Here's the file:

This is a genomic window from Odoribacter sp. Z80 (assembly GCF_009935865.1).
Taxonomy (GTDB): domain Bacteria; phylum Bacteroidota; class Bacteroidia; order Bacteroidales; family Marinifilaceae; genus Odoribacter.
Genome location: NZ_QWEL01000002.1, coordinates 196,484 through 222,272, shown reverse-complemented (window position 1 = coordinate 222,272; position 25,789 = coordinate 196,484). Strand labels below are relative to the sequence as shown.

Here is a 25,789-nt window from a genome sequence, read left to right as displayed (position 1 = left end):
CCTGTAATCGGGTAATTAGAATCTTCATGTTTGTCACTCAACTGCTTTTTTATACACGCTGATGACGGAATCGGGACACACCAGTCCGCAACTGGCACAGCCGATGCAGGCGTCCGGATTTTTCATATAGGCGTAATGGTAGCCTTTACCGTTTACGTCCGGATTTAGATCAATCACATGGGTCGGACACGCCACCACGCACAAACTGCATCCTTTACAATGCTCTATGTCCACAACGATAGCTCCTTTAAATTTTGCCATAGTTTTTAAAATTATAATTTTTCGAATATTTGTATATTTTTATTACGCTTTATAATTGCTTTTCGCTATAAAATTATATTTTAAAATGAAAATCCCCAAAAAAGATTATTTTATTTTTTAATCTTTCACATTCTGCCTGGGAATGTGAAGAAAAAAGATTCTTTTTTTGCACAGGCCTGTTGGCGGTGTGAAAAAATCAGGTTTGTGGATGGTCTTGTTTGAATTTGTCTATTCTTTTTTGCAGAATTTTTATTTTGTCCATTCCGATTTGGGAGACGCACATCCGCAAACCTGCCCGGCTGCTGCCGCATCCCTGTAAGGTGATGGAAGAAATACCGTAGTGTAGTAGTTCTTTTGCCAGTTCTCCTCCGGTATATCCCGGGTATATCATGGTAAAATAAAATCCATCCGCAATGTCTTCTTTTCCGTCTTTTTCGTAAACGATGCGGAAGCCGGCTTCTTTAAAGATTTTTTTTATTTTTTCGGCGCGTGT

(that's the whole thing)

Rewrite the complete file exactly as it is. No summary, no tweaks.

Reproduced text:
This is a genomic window from Odoribacter sp. Z80 (assembly GCF_009935865.1).
Taxonomy (GTDB): domain Bacteria; phylum Bacteroidota; class Bacteroidia; order Bacteroidales; family Marinifilaceae; genus Odoribacter.
Genome location: NZ_QWEL01000002.1, coordinates 196,484 through 222,272, shown reverse-complemented (window position 1 = coordinate 222,272; position 25,789 = coordinate 196,484). Strand labels below are relative to the sequence as shown.

Here is a 25,789-nt window from a genome sequence, read left to right as displayed (position 1 = left end):
CCTGTAATCGGGTAATTAGAATCTTCATGTTTGTCACTCAACTGCTTTTTTATACACGCTGATGACGGAATCGGGACACACCAGTCCGCAACTGGCACAGCCGATGCAGGCGTCCGGATTTTTCATATAGGCGTAATGGTAGCCTTTACCGTTTACGTCCGGATTTAGATCAATCACATGGGTCGGACACGCCACCACGCACAAACTGCATCCTTTACAATGCTCTATGTCCACAACGATAGCTCCTTTAAATTTTGCCATAGTTTTTAAAATTATAATTTTTCGAATATTTGTATATTTTTATTACGCTTTATAATTGCTTTTCGCTATAAAATTATATTTTAAAATGAAAATCCCCAAAAAAGATTATTTTATTTTTTAATCTTTCACATTCTGCCTGGGAATGTGAAGAAAAAAGATTCTTTTTTTGCACAGGCCTGTTGGCGGTGTGAAAAAATCAGGTTTGTGGATGGTCTTGTTTGAATTTGTCTATTCTTTTTTGCAGAATTTTTATTTTGTCCATTCCGATTTGGGAGACGCACATCCGCAAACCTGCCCGGCTGCTGCCGCATCCCTGTAAGGTGATGGAAGAAATACCGTAGTGTAGTAGTTCTTTTGCCAGTTCTCCTCCGGTATATCCCGGGTATATCATGGTAAAATAAAATCCATCCGCAATGTCTTCTTTTCCGTCTTTTTCGTAAACGATGCGGAAGCCGGCTTCTTTAAAGATTTTTTTTATTTTTTCGGCGCGTGT